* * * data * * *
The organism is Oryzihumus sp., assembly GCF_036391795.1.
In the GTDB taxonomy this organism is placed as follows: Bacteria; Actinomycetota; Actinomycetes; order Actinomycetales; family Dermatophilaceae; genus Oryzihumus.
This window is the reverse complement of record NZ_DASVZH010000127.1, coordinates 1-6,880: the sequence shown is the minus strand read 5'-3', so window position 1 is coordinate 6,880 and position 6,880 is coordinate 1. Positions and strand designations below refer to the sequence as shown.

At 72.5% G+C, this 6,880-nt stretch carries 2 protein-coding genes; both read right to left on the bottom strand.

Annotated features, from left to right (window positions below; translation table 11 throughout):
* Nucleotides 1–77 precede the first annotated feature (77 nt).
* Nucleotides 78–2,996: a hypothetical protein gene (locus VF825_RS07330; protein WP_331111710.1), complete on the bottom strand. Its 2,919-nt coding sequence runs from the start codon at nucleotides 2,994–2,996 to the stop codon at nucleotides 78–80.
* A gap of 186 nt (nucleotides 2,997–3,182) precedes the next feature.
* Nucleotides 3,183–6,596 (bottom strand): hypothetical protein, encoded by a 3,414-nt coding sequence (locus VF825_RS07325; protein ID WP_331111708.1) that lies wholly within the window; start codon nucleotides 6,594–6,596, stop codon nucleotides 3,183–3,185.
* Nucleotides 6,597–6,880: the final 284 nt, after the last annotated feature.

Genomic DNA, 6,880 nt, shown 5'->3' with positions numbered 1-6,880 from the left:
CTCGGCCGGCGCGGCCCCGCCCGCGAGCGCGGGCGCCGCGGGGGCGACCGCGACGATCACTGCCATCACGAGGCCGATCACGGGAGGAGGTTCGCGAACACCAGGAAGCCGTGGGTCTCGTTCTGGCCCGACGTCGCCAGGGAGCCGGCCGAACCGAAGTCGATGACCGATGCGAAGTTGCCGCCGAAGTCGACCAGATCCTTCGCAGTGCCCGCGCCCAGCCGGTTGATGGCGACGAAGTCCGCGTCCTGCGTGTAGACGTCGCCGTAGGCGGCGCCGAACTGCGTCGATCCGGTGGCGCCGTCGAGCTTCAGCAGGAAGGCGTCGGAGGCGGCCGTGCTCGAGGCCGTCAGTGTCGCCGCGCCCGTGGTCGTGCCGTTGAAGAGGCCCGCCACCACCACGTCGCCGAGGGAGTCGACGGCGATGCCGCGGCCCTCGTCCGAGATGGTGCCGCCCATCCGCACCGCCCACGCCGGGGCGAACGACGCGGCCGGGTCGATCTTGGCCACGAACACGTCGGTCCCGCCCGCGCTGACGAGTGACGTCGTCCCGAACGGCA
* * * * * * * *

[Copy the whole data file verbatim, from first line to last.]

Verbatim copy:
The organism is Oryzihumus sp., assembly GCF_036391795.1.
In the GTDB taxonomy this organism is placed as follows: Bacteria; Actinomycetota; Actinomycetes; order Actinomycetales; family Dermatophilaceae; genus Oryzihumus.
This window is the reverse complement of record NZ_DASVZH010000127.1, coordinates 1-6,880: the sequence shown is the minus strand read 5'-3', so window position 1 is coordinate 6,880 and position 6,880 is coordinate 1. Positions and strand designations below refer to the sequence as shown.

At 72.5% G+C, this 6,880-nt stretch carries 2 protein-coding genes; both read right to left on the bottom strand.

Annotated features, from left to right (window positions below; translation table 11 throughout):
* Nucleotides 1–77 precede the first annotated feature (77 nt).
* Nucleotides 78–2,996: a hypothetical protein gene (locus VF825_RS07330; protein WP_331111710.1), complete on the bottom strand. Its 2,919-nt coding sequence runs from the start codon at nucleotides 2,994–2,996 to the stop codon at nucleotides 78–80.
* A gap of 186 nt (nucleotides 2,997–3,182) precedes the next feature.
* Nucleotides 3,183–6,596 (bottom strand): hypothetical protein, encoded by a 3,414-nt coding sequence (locus VF825_RS07325; protein ID WP_331111708.1) that lies wholly within the window; start codon nucleotides 6,594–6,596, stop codon nucleotides 3,183–3,185.
* Nucleotides 6,597–6,880: the final 284 nt, after the last annotated feature.

Genomic DNA, 6,880 nt, shown 5'->3' with positions numbered 1-6,880 from the left:
CTCGGCCGGCGCGGCCCCGCCCGCGAGCGCGGGCGCCGCGGGGGCGACCGCGACGATCACTGCCATCACGAGGCCGATCACGGGAGGAGGTTCGCGAACACCAGGAAGCCGTGGGTCTCGTTCTGGCCCGACGTCGCCAGGGAGCCGGCCGAACCGAAGTCGATGACCGATGCGAAGTTGCCGCCGAAGTCGACCAGATCCTTCGCAGTGCCCGCGCCCAGCCGGTTGATGGCGACGAAGTCCGCGTCCTGCGTGTAGACGTCGCCGTAGGCGGCGCCGAACTGCGTCGATCCGGTGGCGCCGTCGAGCTTCAGCAGGAAGGCGTCGGAGGCGGCCGTGCTCGAGGCCGTCAGTGTCGCCGCGCCCGTGGTCGTGCCGTTGAAGAGGCCCGCCACCACCACGTCGCCGAGGGAGTCGACGGCGATGCCGCGGCCCTCGTCCGAGATGGTGCCGCCCATCCGCACCGCCCACGCCGGGGCGAACGACGCGGCCGGGTCGATCTTGGCCACGAACACGTCGGTCCCGCCCGCGCTGACGAGTGACGTCGTCCCGAACGGCA